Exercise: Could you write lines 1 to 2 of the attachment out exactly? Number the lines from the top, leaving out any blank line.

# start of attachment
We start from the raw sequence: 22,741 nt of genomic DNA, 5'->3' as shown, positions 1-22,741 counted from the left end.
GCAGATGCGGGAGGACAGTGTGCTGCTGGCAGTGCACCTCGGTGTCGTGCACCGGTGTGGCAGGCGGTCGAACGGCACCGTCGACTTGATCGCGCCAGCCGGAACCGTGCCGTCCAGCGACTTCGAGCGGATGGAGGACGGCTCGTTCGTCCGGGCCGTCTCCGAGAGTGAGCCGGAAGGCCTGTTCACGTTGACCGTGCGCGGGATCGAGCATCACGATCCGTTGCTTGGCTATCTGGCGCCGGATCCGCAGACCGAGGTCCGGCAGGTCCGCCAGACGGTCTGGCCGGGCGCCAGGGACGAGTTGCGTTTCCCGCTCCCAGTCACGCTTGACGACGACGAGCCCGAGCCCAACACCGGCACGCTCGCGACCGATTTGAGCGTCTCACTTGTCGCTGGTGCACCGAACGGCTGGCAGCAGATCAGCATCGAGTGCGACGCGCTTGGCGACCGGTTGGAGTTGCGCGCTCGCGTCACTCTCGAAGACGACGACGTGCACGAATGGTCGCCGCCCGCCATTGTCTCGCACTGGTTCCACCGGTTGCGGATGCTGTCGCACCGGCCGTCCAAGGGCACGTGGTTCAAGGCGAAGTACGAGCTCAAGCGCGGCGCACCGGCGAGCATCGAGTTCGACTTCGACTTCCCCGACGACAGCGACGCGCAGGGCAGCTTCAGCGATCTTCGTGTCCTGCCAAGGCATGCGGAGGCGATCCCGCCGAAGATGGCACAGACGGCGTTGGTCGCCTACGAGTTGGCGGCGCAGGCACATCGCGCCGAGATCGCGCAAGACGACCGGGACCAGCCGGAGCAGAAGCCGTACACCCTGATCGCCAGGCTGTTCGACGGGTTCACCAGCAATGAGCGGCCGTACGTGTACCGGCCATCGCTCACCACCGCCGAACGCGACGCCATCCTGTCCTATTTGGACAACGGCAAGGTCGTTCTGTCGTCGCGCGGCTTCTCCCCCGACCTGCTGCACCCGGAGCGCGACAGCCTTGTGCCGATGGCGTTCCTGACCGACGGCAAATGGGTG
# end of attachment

We start from the raw sequence: 22,741 nt of genomic DNA, 5'->3' as shown, positions 1-22,741 counted from the left end.
GCAGATGCGGGAGGACAGTGTGCTGCTGGCAGTGCACCTCGGTGTCGTGCACCGGTGTGGCAGGCGGTCGAACGGCACCGTCGACTTGATCGCGCCAGCCGGAACCGTGCCGTCCAGCGACTTCGAGCGGATGGAGGACGGCTCGTTCGTCCGGGCCGTCTCCGAGAGTGAGCCGGAAGGCCTGTTCACGTTGACCGTGCGCGGGATCGAGCATCACGATCCGTTGCTTGGCTATCTGGCGCCGGATCCGCAGACCGAGGTCCGGCAGGTCCGCCAGACGGTCTGGCCGGGCGCCAGGGACGAGTTGCGTTTCCCGCTCCCAGTCACGCTTGACGACGACGAGCCCGAGCCCAACACCGGCACGCTCGCGACCGATTTGAGCGTCTCACTTGTCGCTGGTGCACCGAACGGCTGGCAGCAGATCAGCATCGAGTGCGACGCGCTTGGCGACCGGTTGGAGTTGCGCGCTCGCGTCACTCTCGAAGACGACGACGTGCACGAATGGTCGCCGCCCGCCATTGTCTCGCACTGGTTCCACCGGTTGCGGATGCTGTCGCACCGGCCGTCCAAGGGCACGTGGTTCAAGGCGAAGTACGAGCTCAAGCGCGGCGCACCGGCGAGCATCGAGTTCGACTTCGACTTCCCCGACGACAGCGACGCGCAGGGCAGCTTCAGCGATCTTCGTGTCCTGCCAAGGCATGCGGAGGCGATCCCGCCGAAGATGGCACAGACGGCGTTGGTCGCCTACGAGTTGGCGGCGCAGGCACATCGCGCCGAGATCGCGCAAGACGACCGGGACCAGCCGGAGCAGAAGCCGTACACCCTGATCGCCAGGCTGTTCGACGGGTTCACCAGCAATGAGCGGCCGTACGTGTACCGGCCATCGCTCACCACCGCCGAACGCGACGCCATCCTGTCCTATTTGGACAACGGCAAGGTCGTTCTGTCGTCGCGCGGCTTCTCCCCCGACCTGCTGCACCCGGAGCGCGACAGCCTTGTGCCGATGGCGTTCCTGACCGACGGCAAATGGGTG